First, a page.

ASSESSING TRACE METAL INCORPORATION USING A FLOW THROUGH CULTURING SYSTEM FOR BENTHIC FORAMINIFERA
GFATTER, Christian and OWENS, Jeremy, Department of Earth, Ocean and Atmospheric Science, Florida State University, 1011 Academic Way, Tallahassee, FL 32306; National High Magnetic Field Laboratory, 1800 E. Paul Dirac Drive, Tallahassee, FL 32310
Organisms, such as foraminifera, have long been utilized in culturing experiments to study the exposure effects to one or more elements at varying concentrations. Trace elements like copper can pose a challenge to researchers because adsorption by components of the culturing apparatus may interfere with the objectives of the experiment. Similarly, growth experiments with redox‑sensitive trace metals such as molybdenum (Mo) to explore their potential as proxies require uncompromising techniques that ensure reliable data. Products manufactured from polytetrafluoroethylene (PTFE) and perfluoroalkoxy alkanes (PFA) are adhesion resistant and commonly used to handle samples intended for trace metal analyses. Incorporating these fluoropolymer products into an apparatus designed to culture organisms reduces adhesive surfaces, thereby providing trustworthy results. Accordingly, the prospect of using data from ancient foraminiferal tests as a proxy to reconstruct the marine inventory of redox‑sensitive elements can be better evaluated.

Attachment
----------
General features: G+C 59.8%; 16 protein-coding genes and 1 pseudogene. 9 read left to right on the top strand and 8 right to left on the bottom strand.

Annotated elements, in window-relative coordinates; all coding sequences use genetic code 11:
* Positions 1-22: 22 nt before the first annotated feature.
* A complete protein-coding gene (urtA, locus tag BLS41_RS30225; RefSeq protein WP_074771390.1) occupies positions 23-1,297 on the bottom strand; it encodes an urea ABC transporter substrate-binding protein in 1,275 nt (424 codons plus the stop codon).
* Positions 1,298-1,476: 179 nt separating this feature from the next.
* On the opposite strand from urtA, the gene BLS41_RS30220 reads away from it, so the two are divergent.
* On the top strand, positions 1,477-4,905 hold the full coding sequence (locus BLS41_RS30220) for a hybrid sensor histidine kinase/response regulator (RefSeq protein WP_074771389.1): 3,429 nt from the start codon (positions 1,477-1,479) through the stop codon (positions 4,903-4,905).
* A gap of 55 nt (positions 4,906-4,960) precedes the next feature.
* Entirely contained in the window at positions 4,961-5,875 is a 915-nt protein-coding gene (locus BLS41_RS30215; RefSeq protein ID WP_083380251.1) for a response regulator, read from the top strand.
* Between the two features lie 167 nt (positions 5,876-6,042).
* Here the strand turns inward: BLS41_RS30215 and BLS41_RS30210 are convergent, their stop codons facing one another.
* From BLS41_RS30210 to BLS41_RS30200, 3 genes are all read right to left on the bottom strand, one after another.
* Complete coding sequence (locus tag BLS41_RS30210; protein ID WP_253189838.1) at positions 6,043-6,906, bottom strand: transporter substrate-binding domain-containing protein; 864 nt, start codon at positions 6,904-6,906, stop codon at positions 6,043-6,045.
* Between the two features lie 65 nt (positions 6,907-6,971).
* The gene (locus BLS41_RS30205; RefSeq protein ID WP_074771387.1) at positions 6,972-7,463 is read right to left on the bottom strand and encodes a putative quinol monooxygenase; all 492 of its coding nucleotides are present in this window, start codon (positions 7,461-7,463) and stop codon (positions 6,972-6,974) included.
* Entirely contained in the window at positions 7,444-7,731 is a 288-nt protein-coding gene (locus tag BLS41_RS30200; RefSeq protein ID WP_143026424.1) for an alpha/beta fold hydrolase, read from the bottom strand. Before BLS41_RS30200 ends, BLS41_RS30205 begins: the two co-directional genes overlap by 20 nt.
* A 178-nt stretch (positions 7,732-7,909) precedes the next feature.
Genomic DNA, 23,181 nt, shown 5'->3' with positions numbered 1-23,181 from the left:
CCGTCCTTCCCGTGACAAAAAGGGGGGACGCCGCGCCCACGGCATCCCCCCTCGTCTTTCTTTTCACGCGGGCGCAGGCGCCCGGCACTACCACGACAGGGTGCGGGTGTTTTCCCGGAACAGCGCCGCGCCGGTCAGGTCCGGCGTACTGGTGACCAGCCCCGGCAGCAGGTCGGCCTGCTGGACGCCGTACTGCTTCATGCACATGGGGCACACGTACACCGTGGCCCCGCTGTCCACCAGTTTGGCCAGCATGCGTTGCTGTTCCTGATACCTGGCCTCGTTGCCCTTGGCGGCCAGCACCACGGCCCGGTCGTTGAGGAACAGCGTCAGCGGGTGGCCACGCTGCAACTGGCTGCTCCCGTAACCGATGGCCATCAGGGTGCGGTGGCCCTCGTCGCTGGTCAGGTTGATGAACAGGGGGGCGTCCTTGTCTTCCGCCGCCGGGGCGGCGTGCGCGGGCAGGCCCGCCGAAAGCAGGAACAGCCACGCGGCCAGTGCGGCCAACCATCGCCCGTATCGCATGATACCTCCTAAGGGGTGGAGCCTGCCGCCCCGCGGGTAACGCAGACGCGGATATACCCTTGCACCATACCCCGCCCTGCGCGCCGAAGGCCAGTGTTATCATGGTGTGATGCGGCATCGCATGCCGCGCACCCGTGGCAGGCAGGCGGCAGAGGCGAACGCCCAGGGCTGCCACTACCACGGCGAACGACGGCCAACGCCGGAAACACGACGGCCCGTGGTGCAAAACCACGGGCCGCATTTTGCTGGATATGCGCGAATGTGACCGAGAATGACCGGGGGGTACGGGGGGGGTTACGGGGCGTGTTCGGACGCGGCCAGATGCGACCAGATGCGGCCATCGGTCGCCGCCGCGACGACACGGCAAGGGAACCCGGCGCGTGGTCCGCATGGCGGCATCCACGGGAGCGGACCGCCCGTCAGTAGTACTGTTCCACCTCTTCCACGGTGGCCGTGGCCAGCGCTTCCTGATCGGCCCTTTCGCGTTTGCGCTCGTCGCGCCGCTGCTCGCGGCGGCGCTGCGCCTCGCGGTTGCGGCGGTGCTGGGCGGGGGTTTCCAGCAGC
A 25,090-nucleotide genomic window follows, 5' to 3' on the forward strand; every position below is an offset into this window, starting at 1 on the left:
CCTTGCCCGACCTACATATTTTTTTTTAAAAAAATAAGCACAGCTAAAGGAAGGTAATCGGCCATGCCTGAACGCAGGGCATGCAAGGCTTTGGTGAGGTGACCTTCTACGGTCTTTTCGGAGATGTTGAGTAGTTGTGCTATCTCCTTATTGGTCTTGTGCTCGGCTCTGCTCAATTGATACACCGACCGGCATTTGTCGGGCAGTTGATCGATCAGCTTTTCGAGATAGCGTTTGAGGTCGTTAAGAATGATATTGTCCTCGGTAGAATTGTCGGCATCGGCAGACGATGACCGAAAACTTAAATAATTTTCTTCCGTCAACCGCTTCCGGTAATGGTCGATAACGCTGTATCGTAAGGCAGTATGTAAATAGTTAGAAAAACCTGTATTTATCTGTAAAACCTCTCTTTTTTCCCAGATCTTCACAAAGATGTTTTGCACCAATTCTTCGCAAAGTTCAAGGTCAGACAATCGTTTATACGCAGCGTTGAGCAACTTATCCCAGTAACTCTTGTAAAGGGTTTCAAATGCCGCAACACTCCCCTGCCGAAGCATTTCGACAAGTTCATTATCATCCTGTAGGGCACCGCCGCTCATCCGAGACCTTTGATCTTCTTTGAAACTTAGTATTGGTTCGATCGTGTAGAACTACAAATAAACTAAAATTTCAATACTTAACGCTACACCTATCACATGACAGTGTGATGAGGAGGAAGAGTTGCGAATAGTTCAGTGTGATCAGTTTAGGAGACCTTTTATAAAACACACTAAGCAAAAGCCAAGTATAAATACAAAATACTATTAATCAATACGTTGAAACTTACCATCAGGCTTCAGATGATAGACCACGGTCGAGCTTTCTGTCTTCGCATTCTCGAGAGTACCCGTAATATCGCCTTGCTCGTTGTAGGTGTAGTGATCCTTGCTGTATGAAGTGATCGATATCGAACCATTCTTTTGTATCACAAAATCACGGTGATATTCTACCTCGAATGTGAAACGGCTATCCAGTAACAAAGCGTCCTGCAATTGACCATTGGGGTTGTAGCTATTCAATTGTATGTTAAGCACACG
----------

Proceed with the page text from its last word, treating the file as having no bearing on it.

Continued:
We demonstrate that our flow through culturing system design does not incorporate Mo into the components of the system. Ensuing experiments will evaluate whether higher seawater concentrations of Mo are therefore reliably recorded in the calcitic tests of living benthic foraminifera. We hypothesize that fluctuations in Mo concentrations are reflected in the tests, and so changes in Mo values chronicled from fossil foraminiferal tests would thus record shifts in the ancient seawater inventory of redox‑sensitive elements. The goal of this research is to expand the sedimentary archives beyond those of black shales for more robust long term paleo-redox reconstructions through supporting details elucidated from foraminiferal calcite.